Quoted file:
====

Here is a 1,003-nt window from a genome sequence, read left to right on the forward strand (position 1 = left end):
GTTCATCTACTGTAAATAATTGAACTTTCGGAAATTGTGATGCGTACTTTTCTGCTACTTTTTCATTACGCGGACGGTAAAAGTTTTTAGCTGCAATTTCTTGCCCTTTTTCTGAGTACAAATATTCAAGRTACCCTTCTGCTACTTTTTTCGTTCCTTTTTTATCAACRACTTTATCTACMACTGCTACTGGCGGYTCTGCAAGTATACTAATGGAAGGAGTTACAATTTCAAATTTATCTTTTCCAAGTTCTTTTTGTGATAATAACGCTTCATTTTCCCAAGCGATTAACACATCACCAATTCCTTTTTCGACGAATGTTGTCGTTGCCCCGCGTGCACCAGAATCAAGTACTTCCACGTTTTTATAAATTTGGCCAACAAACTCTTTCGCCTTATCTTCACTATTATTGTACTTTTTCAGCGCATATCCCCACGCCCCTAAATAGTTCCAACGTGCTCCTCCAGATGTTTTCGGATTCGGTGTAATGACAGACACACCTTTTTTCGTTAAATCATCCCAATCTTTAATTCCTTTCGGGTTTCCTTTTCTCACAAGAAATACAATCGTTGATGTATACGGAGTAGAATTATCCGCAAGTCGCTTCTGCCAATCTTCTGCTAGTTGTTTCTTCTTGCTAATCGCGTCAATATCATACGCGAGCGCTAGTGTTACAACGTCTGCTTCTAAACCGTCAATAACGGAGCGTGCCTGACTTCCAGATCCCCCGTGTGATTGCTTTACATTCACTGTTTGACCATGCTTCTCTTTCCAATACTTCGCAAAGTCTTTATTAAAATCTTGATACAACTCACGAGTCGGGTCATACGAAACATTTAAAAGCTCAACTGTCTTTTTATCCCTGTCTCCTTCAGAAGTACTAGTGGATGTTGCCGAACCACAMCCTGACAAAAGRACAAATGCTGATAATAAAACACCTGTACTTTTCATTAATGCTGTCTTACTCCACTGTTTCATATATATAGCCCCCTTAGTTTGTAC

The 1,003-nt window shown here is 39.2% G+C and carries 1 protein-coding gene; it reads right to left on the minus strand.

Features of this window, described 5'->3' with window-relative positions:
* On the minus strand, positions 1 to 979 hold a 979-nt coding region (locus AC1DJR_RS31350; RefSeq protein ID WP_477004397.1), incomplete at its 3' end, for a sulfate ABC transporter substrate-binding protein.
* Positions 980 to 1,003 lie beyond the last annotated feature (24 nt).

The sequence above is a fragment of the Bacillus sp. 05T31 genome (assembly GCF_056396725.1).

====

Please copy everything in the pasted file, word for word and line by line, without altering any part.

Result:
Here is a 1,003-nt window from a genome sequence, read left to right on the forward strand (position 1 = left end):
GTTCATCTACTGTAAATAATTGAACTTTCGGAAATTGTGATGCGTACTTTTCTGCTACTTTTTCATTACGCGGACGGTAAAAGTTTTTAGCTGCAATTTCTTGCCCTTTTTCTGAGTACAAATATTCAAGRTACCCTTCTGCTACTTTTTTCGTTCCTTTTTTATCAACRACTTTATCTACMACTGCTACTGGCGGYTCTGCAAGTATACTAATGGAAGGAGTTACAATTTCAAATTTATCTTTTCCAAGTTCTTTTTGTGATAATAACGCTTCATTTTCCCAAGCGATTAACACATCACCAATTCCTTTTTCGACGAATGTTGTCGTTGCCCCGCGTGCACCAGAATCAAGTACTTCCACGTTTTTATAAATTTGGCCAACAAACTCTTTCGCCTTATCTTCACTATTATTGTACTTTTTCAGCGCATATCCCCACGCCCCTAAATAGTTCCAACGTGCTCCTCCAGATGTTTTCGGATTCGGTGTAATGACAGACACACCTTTTTTCGTTAAATCATCCCAATCTTTAATTCCTTTCGGGTTTCCTTTTCTCACAAGAAATACAATCGTTGATGTATACGGAGTAGAATTATCCGCAAGTCGCTTCTGCCAATCTTCTGCTAGTTGTTTCTTCTTGCTAATCGCGTCAATATCATACGCGAGCGCTAGTGTTACAACGTCTGCTTCTAAACCGTCAATAACGGAGCGTGCCTGACTTCCAGATCCCCCGTGTGATTGCTTTACATTCACTGTTTGACCATGCTTCTCTTTCCAATACTTCGCAAAGTCTTTATTAAAATCTTGATACAACTCACGAGTCGGGTCATACGAAACATTTAAAAGCTCAACTGTCTTTTTATCCCTGTCTCCTTCAGAAGTACTAGTGGATGTTGCCGAACCACAMCCTGACAAAAGRACAAATGCTGATAATAAAACACCTGTACTTTTCATTAATGCTGTCTTACTCCACTGTTTCATATATATAGCCCCCTTAGTTTGTAC

The 1,003-nt window shown here is 39.2% G+C and carries 1 protein-coding gene; it reads right to left on the minus strand.

Features of this window, described 5'->3' with window-relative positions:
* On the minus strand, positions 1 to 979 hold a 979-nt coding region (locus AC1DJR_RS31350; RefSeq protein ID WP_477004397.1), incomplete at its 3' end, for a sulfate ABC transporter substrate-binding protein.
* Positions 980 to 1,003 lie beyond the last annotated feature (24 nt).

The sequence above is a fragment of the Bacillus sp. 05T31 genome (assembly GCF_056396725.1).